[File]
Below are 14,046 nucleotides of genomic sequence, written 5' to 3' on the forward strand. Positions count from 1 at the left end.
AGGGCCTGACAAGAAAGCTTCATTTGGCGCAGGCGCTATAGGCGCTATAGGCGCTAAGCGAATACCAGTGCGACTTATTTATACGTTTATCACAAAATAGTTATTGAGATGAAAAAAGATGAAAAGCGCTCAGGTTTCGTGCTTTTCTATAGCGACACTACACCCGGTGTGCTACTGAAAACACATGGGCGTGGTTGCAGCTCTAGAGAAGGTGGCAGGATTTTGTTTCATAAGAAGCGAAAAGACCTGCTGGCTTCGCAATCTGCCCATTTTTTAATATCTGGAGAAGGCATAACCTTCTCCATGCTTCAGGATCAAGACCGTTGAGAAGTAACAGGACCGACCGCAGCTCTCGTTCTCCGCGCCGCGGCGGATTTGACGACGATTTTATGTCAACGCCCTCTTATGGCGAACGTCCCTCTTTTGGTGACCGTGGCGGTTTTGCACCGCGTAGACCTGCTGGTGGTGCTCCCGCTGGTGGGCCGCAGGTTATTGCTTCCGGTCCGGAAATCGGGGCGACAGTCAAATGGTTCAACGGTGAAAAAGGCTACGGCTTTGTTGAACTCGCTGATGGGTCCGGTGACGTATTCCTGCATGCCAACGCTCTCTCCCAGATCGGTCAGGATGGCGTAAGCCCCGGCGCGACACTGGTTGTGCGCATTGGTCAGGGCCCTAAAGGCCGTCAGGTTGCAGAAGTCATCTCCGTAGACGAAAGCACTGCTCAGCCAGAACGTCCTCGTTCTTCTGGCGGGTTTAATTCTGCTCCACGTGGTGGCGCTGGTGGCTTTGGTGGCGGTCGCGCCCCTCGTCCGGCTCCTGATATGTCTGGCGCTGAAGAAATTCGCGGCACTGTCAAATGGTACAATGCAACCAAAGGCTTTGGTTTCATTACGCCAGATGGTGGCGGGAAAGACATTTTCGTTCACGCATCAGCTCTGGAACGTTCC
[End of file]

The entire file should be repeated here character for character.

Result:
Below are 14,046 nucleotides of genomic sequence, written 5' to 3' on the forward strand. Positions count from 1 at the left end.
AGGGCCTGACAAGAAAGCTTCATTTGGCGCAGGCGCTATAGGCGCTATAGGCGCTAAGCGAATACCAGTGCGACTTATTTATACGTTTATCACAAAATAGTTATTGAGATGAAAAAAGATGAAAAGCGCTCAGGTTTCGTGCTTTTCTATAGCGACACTACACCCGGTGTGCTACTGAAAACACATGGGCGTGGTTGCAGCTCTAGAGAAGGTGGCAGGATTTTGTTTCATAAGAAGCGAAAAGACCTGCTGGCTTCGCAATCTGCCCATTTTTTAATATCTGGAGAAGGCATAACCTTCTCCATGCTTCAGGATCAAGACCGTTGAGAAGTAACAGGACCGACCGCAGCTCTCGTTCTCCGCGCCGCGGCGGATTTGACGACGATTTTATGTCAACGCCCTCTTATGGCGAACGTCCCTCTTTTGGTGACCGTGGCGGTTTTGCACCGCGTAGACCTGCTGGTGGTGCTCCCGCTGGTGGGCCGCAGGTTATTGCTTCCGGTCCGGAAATCGGGGCGACAGTCAAATGGTTCAACGGTGAAAAAGGCTACGGCTTTGTTGAACTCGCTGATGGGTCCGGTGACGTATTCCTGCATGCCAACGCTCTCTCCCAGATCGGTCAGGATGGCGTAAGCCCCGGCGCGACACTGGTTGTGCGCATTGGTCAGGGCCCTAAAGGCCGTCAGGTTGCAGAAGTCATCTCCGTAGACGAAAGCACTGCTCAGCCAGAACGTCCTCGTTCTTCTGGCGGGTTTAATTCTGCTCCACGTGGTGGCGCTGGTGGCTTTGGTGGCGGTCGCGCCCCTCGTCCGGCTCCTGATATGTCTGGCGCTGAAGAAATTCGCGGCACTGTCAAATGGTACAATGCAACCAAAGGCTTTGGTTTCATTACGCCAGATGGTGGCGGGAAAGACATTTTCGTTCACGCATCAGCTCTGGAACGTTCC